Covariate adjustments in randomized controlled trials increased study power and reduced biasedness of effect size estimation

Hong Lee

Research output: Journal article publicationJournal articleAcademic researchpeer-review

16 Citations (Scopus)

Abstract

Objectives This study aims to show that under several assumptions, in randomized controlled trials (RCTs), unadjusted, crude analysis will underestimate the Cohen's d effect size of the treatment, and an unbiased estimate of effect size can be obtained only by adjusting for all predictors of the outcome. Study Design and Setting Four simulations were performed to examine the effects of adjustment on the estimated effect size of the treatment and power of the analysis. In addition, we analyzed data from the Advanced Cognitive Training for Independent and Vital Elderly (ACTIVE) study (older adults aged 65–94), an RCT with three treatment arms and one control arm. Results We showed that (1) the number of unadjusted covariates was associated with the effect size of the treatment; (2) the biasedness of effect size estimation was minimized if all covariates were adjusted for; (3) the power of the statistical analysis slightly decreased with the number of adjusted noise variables; and (4) exhaustively searching the covariates and noise variables adjusted for can lead to exaggeration of the true effect size. Analysis of the ACTIVE study data showed that the effect sizes adjusting for covariates of all three treatments were 7.39–24.70% larger than their unadjusted counterparts, whereas the effect size would be elevated by at most 57.92% by exhaustively searching the variables adjusted for. Conclusion All covariates of the outcome in RCTs should be adjusted for, and if the effect of a particular variable on the outcome is unknown, adjustment will do more good than harm.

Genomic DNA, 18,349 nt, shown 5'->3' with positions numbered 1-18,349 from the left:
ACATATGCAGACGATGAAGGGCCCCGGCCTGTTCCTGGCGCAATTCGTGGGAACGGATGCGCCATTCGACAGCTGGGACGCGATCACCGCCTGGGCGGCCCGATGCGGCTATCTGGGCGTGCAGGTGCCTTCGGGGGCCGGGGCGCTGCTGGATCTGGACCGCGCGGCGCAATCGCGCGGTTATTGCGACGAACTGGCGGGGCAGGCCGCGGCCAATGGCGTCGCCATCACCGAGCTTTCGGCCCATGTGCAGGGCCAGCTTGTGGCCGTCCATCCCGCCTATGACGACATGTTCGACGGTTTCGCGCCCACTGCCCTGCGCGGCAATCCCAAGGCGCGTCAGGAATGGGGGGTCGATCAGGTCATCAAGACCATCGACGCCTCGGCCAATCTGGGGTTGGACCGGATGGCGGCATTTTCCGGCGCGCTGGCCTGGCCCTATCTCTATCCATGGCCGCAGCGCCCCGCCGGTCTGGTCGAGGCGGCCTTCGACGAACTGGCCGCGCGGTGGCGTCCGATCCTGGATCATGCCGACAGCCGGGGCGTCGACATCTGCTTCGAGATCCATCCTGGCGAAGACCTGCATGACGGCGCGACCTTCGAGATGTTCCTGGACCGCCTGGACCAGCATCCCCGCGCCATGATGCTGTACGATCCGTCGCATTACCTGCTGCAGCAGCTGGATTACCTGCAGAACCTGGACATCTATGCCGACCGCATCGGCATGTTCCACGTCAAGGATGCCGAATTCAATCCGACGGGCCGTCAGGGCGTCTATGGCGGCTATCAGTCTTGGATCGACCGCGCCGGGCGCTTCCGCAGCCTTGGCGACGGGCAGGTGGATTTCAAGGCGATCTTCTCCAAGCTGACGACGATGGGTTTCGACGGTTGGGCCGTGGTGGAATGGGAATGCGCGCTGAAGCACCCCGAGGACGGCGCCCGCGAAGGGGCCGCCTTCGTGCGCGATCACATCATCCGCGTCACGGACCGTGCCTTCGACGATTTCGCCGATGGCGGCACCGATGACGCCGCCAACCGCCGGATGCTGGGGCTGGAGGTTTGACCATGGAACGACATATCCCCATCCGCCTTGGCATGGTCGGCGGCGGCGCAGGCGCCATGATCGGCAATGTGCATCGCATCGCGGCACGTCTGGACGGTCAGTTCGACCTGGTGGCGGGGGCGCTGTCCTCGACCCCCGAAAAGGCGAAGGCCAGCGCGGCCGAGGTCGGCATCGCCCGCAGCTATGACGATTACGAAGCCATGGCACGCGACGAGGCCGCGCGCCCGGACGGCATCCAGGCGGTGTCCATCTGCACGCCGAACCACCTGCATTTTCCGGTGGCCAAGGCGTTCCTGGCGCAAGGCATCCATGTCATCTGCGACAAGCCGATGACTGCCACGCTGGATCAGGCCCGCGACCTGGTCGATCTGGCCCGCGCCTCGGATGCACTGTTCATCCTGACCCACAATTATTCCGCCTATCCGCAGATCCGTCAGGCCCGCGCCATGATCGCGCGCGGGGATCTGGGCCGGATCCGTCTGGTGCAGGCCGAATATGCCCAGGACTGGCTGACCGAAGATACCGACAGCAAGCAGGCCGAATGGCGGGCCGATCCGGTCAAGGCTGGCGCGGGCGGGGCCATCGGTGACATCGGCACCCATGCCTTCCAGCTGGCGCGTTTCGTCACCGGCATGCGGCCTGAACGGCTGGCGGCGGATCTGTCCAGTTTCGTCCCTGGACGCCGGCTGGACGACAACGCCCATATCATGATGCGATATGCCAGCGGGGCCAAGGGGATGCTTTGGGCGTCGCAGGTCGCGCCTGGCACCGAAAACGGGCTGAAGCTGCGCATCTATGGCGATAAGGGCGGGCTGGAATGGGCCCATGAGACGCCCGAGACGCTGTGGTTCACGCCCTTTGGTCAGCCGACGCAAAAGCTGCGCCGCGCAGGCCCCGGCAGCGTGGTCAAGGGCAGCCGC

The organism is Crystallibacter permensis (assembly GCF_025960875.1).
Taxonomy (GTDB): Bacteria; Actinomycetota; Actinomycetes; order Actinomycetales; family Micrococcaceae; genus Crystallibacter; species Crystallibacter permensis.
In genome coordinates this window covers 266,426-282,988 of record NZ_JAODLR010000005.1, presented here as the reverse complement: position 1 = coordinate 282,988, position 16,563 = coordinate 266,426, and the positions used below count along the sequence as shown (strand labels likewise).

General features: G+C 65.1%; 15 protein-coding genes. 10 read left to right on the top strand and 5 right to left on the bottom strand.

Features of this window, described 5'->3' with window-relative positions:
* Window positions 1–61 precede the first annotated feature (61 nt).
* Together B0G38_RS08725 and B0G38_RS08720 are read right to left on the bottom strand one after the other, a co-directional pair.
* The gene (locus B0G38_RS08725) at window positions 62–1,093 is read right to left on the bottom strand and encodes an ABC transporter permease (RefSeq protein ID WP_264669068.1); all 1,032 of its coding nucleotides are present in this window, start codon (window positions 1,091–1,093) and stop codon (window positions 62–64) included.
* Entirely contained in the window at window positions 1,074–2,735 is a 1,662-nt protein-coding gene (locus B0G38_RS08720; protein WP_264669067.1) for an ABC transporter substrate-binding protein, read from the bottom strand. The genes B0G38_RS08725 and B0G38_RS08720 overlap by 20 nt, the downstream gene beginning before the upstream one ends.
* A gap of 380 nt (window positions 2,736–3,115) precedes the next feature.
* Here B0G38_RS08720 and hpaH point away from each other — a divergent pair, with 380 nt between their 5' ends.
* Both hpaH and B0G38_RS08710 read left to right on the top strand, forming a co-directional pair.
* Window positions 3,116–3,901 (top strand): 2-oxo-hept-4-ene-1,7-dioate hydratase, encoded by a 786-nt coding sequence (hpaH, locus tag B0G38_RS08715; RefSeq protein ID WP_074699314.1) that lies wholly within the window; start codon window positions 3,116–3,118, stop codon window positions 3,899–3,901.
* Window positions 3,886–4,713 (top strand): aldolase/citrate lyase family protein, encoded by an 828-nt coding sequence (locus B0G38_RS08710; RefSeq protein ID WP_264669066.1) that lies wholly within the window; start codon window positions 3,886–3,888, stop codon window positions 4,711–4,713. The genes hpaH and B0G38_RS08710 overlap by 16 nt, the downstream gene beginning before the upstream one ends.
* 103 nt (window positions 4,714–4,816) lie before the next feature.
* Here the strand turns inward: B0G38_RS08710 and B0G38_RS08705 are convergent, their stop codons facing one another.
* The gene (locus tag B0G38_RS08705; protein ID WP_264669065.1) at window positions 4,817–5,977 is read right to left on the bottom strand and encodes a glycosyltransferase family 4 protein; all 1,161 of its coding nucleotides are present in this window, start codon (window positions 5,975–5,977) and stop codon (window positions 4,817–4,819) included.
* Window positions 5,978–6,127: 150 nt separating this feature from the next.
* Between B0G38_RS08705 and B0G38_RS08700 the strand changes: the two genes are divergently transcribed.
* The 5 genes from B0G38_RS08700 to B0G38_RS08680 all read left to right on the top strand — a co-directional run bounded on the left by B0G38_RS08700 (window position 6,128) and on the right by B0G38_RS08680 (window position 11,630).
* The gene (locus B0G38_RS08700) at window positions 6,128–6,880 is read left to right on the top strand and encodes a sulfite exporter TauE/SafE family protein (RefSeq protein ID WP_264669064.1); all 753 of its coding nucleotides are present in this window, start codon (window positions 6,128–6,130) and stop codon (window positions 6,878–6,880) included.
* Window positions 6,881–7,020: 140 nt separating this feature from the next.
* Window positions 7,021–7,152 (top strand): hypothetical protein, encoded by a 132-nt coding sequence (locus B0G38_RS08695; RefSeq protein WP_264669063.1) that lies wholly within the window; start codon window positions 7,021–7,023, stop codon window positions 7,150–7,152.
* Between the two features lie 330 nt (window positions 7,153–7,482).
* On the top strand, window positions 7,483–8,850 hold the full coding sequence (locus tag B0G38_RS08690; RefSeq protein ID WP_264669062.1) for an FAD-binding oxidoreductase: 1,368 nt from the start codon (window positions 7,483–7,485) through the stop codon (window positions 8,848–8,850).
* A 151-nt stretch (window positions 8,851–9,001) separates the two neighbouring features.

Original languageEnglish
Pages (from-to)137-146
Number of pages10
JournalJournal of Clinical Epidemiology
Volume76
DOIs
Publication statusPublished - 1 Aug 2016

Keywords

  • Adjustment
  • Cohen's d effect size
  • Covariates
  • Data analysis
  • Epidemiology
  • Trials

ASJC Scopus subject areas

  • Epidemiology

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